The boy in the bubble

The picture arrived at just the right time. It was a Christmas scene drawn by some of the kids in the class “it’s for you” they beamed. Moments before, I’d borne the brunt of Jean the class teacher’s anger. I’d misspelled a child’s name on a session plan. “How can you expect him to spell his name right, if you can’t?” she bellowed. I tried not to take it too personally; she’d torn into the kids for most of the day. One child remarked it was his birthday and he was receiving a dog as a present. “No you’re not!” she roared “don’t tell lies…that said, let’s sing Happy Birthday”. I’d never sung Happy Birthday to a weeping child before.

It didn’t end there; one boy who has a particularly high voice spoke during a lesson. “Why are you talking in that silly voice?” she screamed. “Give him a break” I thought “he’s stuck with it till his balls drop”.

To the backdrop of a dinner lady being punched out by a boy and a group of parents suing a kid for kicking their daughter, I tried to concentrate on coordinating a dance for a bunch of 5 year olds for the Christmas play. To backtrack slightly it all started when a class teacher stopped me in the corridor to ask if I’d seen a “couple of her litter munchers”. My first thought was that this was a new politically incorrect term. I was about to state that in my day they were known as either gypos or pikeys; when she went on to explain that the Christmas play is called “The Litter Munchers”.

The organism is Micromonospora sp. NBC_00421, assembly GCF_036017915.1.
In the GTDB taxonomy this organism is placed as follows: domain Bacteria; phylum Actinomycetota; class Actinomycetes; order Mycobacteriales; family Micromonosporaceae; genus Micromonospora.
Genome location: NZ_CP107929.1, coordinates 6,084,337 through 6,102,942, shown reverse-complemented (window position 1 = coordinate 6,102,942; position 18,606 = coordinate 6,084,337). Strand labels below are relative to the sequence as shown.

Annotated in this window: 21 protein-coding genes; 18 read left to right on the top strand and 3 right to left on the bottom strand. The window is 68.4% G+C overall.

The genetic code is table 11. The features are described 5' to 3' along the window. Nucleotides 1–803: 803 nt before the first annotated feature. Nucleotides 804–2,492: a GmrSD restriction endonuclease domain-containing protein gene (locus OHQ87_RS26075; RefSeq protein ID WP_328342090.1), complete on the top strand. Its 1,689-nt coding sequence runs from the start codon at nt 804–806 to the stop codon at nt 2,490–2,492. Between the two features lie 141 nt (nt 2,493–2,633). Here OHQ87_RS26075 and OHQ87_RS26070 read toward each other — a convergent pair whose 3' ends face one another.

I was quickly drafted into a meeting about the play. We needed an opening song in which the Litter Munchers awake. Somebody suggested “Wake me up before you go-go”. “Yes” I added “we could have litter bug instead of jitter bug at the beginning…” I realized my mistake but it was too late. All eyes turned towards me, no words needed saying, and I was now the official dance choreographer. I very reluctantly agreed on the understanding that what happens in those lessons stays in those lessons.

I’ve been gradually eroded by the stress of my first school placement and so longed for the end of the day. I asked the class to write the word ‘close’ on their whiteboards, one held up the word ‘knob’. I hadn’t the energy to disagree. Even the following conversation made perfect sense at the time:

Kid: I want to drive a car one day

Me: Ok, does your mummy drive a car?

Kid: No, she wears contact lenses.

Jean was still on form though. “Why are you moving about?” she demanded from a child “do you need the toilet?” “No” replied the girl “I’m just excited about Christmas”. “Well, stop” she growled.

Despite the picture I’ve painted I’ve seen enough to know that behind the abrasive exterior Jean has a heart. We shared a joke at the end of the day. She told me she was going home to feed Pinky and Perky, who I assumed were her cats. It turned out they were nicknames for her sons.

She showed me a cushion she sits on each day that reads “a teacher is the guiding force that transforms the bright energetic minds of today into the hopes, dreams and opportunities of the future”. “I might be an old monster” she mumbled breezing past me into the cold night air “but I love those children”. And you know what? I believe her.


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